Until April, 1935, no entry of any order in respect to any of the matters above referred to was made of record and everything that had been done in respect to the custody of this child was done pursuant to the verbal orders of the court, and there was no record made of any of said proceedings except merely the filing of said affidavits, and all orders entered in respect to any of said matters were nunc pro tunc orders entered long after these verbal orders had been made and, from each and all of these orders, it appears that the court acted on information secretly conveyed to him by Mrs. Neth, whom he had ordered to make an investigation, none of which said information was or ever has been made a matter of record in said cause.
The order appealed from is in the following words:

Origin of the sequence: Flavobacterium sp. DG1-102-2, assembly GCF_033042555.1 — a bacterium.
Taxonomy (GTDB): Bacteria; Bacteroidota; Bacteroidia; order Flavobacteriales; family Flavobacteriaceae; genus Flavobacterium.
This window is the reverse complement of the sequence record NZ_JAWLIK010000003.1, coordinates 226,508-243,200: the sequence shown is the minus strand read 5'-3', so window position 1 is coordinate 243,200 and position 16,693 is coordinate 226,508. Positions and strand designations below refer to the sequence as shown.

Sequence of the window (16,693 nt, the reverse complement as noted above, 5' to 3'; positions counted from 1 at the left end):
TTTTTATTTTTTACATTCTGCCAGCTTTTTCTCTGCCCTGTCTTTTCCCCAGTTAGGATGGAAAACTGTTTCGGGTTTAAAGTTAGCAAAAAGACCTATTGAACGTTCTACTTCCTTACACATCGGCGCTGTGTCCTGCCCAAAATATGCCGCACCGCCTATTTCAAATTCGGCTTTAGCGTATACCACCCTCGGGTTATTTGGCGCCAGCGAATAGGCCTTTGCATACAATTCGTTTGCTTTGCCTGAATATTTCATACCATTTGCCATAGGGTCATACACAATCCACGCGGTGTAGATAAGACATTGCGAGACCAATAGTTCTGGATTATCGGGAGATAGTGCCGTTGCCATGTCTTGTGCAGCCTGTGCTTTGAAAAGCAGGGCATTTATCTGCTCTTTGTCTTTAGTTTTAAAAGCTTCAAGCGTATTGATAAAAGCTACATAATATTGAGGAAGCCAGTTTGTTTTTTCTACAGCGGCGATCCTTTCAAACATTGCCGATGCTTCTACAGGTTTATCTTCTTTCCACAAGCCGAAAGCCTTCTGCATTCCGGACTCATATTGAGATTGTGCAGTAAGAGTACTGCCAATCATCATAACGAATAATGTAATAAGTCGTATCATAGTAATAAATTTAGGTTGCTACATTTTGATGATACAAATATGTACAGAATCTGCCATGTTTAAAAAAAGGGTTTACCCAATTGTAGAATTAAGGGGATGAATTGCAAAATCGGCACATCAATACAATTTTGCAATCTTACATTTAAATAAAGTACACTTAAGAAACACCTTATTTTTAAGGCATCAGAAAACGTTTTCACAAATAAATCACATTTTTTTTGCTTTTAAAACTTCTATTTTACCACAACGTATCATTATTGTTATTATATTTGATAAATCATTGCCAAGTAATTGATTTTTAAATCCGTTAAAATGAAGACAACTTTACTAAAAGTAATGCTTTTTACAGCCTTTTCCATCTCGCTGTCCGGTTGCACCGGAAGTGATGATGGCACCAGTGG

"The motion of the defendant, asking that the decree herein be modified as to the custody of the minor child by taking custody from the mother (plaintiff) and awarding the child to defendant, came on for hearing on the 30th day of January, 1935, and the court having heard the arguments of counsel and considered the affidavits for and against said motion, and also having had the benefit of an investigation by the staff of this department pursuant to an order for such investigation entered herein on the 30th day of January, 1935, and there having been disclosed a situation of extreme and unwarranted bitterness between the parents of the child and their relatives, which is extremely disastrous to the welfare of the child, it is therefore ORDERED that the custody of said child be, and it is hereby, awarded to the father for a period of six months dating from the 1st day of March, 1935; that the mother have the custody of said child for six months beginning with the 1st day of September, 1935; the custody of the child thereafter to alternate between the two parents for periods of six months each, until it arrives at the age of six years, at the expiration of which time the court will determine such disposition as may be best for the welfare of the child. During the time the child is in the custody of the plaintiff, the defendant is ordered to pay to the clerk of this court for its support the sum of $15.00 per month. The parent not having custody may visit the child while it is in the home of the other parent, and the court enjoins the parties and their relatives to refrain from all controversy, discord or discourtesy during the occurrence of said visits; and if either party, or those with whom they place the physical custody of the child, wilfully violates this injunction, the court may, on its own motion, upon such facts being shown, change the custody of the child as the situation as disclosed after hearing and investigation may warrant. The controversy and discord in regard to the custody of this child having been constantly brought to the attention of this court and its staff, unofficially, practically ever since the decree was granted, should said discord and controversy continue in the future to the detriment of said child, as it has in the past, the court reserves the right of its own motion, after notice to the parties and due hearing, of again changing the custody of said child in such manner as may appear best for its welfare.